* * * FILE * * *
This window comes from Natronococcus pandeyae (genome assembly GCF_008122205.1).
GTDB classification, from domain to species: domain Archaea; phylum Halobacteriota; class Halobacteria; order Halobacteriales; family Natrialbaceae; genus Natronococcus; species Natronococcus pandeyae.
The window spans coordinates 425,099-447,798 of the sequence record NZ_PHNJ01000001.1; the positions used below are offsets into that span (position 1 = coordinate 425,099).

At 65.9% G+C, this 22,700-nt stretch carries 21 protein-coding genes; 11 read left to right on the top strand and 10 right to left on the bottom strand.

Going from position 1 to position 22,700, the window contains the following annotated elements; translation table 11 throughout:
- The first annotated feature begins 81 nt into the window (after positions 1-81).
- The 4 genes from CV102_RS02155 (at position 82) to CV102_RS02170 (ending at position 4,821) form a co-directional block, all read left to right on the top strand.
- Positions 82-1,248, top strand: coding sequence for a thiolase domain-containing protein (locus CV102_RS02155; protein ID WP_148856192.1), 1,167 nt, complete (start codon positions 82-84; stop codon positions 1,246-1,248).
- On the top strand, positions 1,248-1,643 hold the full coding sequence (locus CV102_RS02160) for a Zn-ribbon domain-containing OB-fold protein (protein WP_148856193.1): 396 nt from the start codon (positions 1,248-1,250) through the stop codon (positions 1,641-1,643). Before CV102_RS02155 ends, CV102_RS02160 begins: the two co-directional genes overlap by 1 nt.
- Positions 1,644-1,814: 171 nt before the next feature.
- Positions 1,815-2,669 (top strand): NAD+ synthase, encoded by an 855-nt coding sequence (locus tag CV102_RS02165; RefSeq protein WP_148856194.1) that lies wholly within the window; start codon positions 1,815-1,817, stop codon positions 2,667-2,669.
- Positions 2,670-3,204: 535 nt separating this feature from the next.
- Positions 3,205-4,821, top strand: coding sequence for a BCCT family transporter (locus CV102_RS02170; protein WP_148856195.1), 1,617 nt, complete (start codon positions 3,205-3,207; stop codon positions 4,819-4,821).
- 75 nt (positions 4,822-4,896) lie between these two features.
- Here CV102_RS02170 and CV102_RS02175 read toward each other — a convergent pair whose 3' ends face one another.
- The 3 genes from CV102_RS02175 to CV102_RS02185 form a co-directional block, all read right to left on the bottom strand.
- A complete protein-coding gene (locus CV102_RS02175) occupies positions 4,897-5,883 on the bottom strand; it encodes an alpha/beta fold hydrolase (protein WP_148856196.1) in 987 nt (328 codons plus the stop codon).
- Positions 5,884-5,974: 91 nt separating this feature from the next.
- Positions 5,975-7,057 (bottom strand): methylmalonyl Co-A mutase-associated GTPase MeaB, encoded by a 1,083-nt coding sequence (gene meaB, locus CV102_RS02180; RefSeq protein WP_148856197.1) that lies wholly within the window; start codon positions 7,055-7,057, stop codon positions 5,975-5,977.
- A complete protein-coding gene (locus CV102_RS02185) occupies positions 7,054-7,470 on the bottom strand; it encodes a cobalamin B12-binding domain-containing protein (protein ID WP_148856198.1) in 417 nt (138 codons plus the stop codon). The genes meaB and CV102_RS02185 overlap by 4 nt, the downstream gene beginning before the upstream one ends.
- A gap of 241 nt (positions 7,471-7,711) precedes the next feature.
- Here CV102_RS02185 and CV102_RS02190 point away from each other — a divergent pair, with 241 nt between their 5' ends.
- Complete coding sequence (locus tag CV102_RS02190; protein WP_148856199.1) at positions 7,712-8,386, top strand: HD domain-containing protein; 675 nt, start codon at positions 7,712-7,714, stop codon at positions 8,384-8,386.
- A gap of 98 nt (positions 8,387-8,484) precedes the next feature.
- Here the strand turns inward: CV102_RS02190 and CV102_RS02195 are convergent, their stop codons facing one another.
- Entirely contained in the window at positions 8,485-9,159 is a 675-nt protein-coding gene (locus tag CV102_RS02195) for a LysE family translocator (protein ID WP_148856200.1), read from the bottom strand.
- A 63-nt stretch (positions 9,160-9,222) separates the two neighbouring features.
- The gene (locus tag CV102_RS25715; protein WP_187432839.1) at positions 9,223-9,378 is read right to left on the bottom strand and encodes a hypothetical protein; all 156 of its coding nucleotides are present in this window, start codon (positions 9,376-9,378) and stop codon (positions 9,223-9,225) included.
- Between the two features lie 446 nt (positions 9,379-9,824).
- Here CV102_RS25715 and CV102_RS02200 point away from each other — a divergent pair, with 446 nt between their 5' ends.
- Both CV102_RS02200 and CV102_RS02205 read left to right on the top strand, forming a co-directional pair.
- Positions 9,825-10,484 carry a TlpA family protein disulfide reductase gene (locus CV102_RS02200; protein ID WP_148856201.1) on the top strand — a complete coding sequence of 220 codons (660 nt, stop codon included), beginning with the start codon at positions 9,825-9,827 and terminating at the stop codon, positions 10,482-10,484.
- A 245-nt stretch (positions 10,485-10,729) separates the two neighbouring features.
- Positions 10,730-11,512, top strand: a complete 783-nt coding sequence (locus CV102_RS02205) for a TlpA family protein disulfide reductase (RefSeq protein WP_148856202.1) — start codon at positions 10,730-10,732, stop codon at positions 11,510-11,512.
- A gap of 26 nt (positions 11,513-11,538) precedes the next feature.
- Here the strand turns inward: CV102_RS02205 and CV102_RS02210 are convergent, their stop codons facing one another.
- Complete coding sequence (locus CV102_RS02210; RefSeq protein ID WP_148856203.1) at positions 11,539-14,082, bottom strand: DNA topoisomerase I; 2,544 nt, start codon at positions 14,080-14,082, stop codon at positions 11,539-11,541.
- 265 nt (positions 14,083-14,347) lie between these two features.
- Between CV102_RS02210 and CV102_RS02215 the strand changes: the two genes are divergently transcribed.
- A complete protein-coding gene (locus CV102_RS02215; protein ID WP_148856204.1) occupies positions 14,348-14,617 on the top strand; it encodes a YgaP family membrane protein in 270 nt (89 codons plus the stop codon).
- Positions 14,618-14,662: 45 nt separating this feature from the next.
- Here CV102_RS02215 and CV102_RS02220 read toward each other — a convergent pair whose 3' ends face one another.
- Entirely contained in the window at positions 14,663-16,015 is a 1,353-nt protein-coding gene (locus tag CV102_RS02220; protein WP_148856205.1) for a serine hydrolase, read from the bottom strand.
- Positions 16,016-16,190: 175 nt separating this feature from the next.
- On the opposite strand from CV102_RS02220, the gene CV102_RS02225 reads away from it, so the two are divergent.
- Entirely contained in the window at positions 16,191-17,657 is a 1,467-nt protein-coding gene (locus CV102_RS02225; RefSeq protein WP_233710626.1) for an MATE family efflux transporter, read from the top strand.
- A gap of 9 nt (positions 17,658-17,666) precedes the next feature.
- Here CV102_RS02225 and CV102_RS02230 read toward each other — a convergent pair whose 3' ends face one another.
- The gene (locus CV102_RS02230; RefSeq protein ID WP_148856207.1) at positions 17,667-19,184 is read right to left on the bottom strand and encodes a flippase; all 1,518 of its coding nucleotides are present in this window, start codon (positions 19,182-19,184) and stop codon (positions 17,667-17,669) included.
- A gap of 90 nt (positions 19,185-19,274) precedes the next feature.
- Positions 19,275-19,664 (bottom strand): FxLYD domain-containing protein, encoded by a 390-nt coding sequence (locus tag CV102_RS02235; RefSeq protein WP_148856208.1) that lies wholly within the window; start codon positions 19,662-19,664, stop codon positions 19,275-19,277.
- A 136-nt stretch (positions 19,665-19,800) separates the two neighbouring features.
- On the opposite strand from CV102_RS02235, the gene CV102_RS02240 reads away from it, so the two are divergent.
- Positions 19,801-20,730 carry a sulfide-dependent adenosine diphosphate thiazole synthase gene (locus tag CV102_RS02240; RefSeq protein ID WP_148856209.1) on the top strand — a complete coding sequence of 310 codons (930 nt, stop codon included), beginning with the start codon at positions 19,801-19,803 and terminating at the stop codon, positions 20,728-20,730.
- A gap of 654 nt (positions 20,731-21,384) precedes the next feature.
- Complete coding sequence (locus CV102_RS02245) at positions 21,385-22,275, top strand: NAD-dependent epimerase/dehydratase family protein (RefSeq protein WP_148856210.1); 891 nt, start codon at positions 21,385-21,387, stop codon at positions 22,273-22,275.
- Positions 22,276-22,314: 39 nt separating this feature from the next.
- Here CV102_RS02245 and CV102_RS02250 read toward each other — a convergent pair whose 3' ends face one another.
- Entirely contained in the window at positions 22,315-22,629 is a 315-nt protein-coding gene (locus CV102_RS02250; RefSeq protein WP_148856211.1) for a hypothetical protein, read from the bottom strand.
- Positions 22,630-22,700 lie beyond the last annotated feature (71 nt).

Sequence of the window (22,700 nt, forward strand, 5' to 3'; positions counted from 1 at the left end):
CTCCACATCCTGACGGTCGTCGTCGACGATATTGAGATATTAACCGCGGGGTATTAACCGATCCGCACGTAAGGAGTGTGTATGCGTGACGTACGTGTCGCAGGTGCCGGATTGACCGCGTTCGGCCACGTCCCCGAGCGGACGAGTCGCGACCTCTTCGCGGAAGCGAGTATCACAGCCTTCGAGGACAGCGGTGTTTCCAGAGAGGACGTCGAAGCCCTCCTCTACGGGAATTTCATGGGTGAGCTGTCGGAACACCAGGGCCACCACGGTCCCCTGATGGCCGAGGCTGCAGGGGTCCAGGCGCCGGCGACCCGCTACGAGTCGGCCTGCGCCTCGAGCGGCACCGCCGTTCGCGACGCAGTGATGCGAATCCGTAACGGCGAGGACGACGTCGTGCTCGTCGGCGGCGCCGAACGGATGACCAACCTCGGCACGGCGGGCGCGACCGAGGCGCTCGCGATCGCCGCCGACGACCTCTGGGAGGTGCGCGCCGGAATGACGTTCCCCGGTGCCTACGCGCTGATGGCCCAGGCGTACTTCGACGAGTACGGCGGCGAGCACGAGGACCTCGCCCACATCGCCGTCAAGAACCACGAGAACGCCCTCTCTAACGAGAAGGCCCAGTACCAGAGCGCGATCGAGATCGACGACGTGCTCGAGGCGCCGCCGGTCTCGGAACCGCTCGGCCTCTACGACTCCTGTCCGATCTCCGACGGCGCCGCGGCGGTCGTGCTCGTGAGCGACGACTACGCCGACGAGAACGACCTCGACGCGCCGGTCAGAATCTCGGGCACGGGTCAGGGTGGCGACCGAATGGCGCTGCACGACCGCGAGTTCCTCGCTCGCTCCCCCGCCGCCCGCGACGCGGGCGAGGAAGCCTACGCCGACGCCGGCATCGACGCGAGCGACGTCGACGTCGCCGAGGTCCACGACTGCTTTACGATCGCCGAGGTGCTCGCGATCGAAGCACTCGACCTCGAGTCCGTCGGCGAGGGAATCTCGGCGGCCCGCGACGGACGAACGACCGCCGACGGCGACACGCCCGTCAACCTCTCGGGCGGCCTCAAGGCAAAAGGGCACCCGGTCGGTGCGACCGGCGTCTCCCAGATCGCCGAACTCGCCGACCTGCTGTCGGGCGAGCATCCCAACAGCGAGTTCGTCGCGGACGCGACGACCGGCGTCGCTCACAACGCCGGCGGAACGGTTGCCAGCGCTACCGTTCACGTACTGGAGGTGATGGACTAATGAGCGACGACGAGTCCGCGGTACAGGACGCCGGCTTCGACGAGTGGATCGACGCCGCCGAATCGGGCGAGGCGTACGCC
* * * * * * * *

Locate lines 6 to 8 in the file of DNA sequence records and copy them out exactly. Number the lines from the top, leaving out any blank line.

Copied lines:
- The first annotated feature begins 81 nt into the window (after positions 1-81).
- The 4 genes from CV102_RS02155 (at position 82) to CV102_RS02170 (ending at position 4,821) form a co-directional block, all read left to right on the top strand.
- Positions 82-1,248, top strand: coding sequence for a thiolase domain-containing protein (locus CV102_RS02155; protein ID WP_148856192.1), 1,167 nt, complete (start codon positions 82-84; stop codon positions 1,246-1,248).